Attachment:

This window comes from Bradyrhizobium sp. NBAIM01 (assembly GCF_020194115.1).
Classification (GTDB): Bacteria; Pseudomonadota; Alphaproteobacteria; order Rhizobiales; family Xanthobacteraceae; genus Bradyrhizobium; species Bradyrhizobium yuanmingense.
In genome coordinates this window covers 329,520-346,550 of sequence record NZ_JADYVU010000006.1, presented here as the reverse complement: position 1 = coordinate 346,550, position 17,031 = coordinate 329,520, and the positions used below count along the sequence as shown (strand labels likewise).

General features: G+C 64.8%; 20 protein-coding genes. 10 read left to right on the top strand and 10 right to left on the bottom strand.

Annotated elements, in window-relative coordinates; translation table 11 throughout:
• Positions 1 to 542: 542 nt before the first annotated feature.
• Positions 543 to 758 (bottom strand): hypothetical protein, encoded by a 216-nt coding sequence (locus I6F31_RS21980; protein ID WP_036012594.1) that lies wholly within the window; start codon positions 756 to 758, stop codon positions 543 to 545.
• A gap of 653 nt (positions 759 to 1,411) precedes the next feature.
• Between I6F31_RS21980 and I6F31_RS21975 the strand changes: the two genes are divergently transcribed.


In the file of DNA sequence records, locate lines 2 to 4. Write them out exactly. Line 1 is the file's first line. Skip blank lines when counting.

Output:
Classification (GTDB): Bacteria; Pseudomonadota; Alphaproteobacteria; order Rhizobiales; family Xanthobacteraceae; genus Bradyrhizobium; species Bradyrhizobium yuanmingense.
In genome coordinates this window covers 329,520-346,550 of sequence record NZ_JADYVU010000006.1, presented here as the reverse complement: position 1 = coordinate 346,550, position 17,031 = coordinate 329,520, and the positions used below count along the sequence as shown (strand labels likewise).

General features: G+C 64.8%; 20 protein-coding genes. 10 read left to right on the top strand and 10 right to left on the bottom strand.